The US banking sector will experience a rapid increase in loan delinquencies and charge-offs in 2021 as the huge coronavirus support programs are withdrawn, according to a report from credit rating agency Moody’s.
For four years leading up to the pandemic, the report said, new consumer loan delinquencies had been at or around historic lows due to a strong job market. As the pandemic hit, banks delayed foreclosures and waived fees and charges on overdue loans as part of a wider range of actions designed to help consumers navigate the unprecedented situation.
In the third quarter of 2020, the rate of new delinquencies fell to 3.31%, from 4.6% a year earlier, despite the economic pressures, according to data from the Federal Reserve Bank of New York. This was the lowest level in the 18-year history of the bank’s survey.
“However, as stimulus programs abate, eviction and foreclosure moratoriums end, and borrowers leave forbearance, we expect delinquencies and charge-offs will increase rapidly,” Moody’s said.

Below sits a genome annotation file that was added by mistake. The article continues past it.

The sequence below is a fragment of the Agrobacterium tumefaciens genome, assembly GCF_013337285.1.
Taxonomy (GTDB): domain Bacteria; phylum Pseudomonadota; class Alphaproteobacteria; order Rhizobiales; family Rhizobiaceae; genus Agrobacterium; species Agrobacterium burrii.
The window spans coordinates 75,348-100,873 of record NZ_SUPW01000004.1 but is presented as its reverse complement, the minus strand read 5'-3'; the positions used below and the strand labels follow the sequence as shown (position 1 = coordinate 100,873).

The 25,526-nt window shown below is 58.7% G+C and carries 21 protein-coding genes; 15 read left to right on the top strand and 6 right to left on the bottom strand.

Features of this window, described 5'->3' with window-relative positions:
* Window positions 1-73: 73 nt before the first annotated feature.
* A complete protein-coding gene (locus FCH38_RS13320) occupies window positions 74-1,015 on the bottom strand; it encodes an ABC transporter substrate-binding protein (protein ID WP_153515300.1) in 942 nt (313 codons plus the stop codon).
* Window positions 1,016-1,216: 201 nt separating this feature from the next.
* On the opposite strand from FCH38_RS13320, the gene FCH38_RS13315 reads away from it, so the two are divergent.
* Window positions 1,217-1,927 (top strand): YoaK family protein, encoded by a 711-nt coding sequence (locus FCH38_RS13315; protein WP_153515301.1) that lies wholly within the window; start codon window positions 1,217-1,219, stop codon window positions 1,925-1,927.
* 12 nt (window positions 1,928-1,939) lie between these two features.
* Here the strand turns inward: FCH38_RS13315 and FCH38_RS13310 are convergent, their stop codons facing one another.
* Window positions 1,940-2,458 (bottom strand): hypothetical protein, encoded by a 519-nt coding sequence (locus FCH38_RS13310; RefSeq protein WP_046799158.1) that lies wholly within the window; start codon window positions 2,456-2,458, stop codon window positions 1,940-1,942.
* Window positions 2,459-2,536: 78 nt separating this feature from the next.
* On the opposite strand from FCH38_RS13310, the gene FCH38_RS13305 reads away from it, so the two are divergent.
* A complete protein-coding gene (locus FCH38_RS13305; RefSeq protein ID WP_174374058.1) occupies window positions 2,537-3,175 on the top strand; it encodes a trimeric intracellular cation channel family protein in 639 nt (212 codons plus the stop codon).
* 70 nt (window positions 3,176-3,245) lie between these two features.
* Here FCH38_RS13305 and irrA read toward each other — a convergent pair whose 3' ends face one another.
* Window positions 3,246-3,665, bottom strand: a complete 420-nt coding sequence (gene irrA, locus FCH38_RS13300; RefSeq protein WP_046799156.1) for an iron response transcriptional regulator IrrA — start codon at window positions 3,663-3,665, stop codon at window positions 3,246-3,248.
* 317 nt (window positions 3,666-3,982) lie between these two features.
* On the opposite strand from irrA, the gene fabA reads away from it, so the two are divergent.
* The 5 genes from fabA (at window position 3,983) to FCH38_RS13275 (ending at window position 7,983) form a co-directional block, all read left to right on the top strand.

While forbearance programs had declined significantly from their spring peaks, according to banks’ third quarter earnings releases, they remained relatively high “indicating the level of financial stress many consumers are facing”, the credit rating agency said.
The US’s aggregate household debt balance increased by $87 billion in the third quarter to $14.35 trillion, which Moody’s said was driven “almost entirely” by an $85 billion increase in mortgage balances.
Household debt grew 2.9% year-on-year in the third quarter, in line with the previous three months and below the 3.5% three-year average.
The US unemployment rate was 7.9% in September, well below the record 14.7% in April. However, Moody’s said banks had begun tightening their underwriting standards for residential mortgages in response to this data.
The credit rating agency reported that the credit score for the 50th percentile of newly originated mortgage loans in the third quarter was 786, up two points from 784 in the second quarter and the highest level in 20 years of reported data. The previous high was 781 in the first quarter of 2011, in the wake of the 2007-08 financial crisis.
Auto loan lenders have also raised their requirements, with the 50th percentile credit score for auto loans rising to 712 in the third quarter of 2020, up from 707 three months earlier.
As well as raising their required credit score, banks have also increased the down payments needed on auto loans, Moody’s said.
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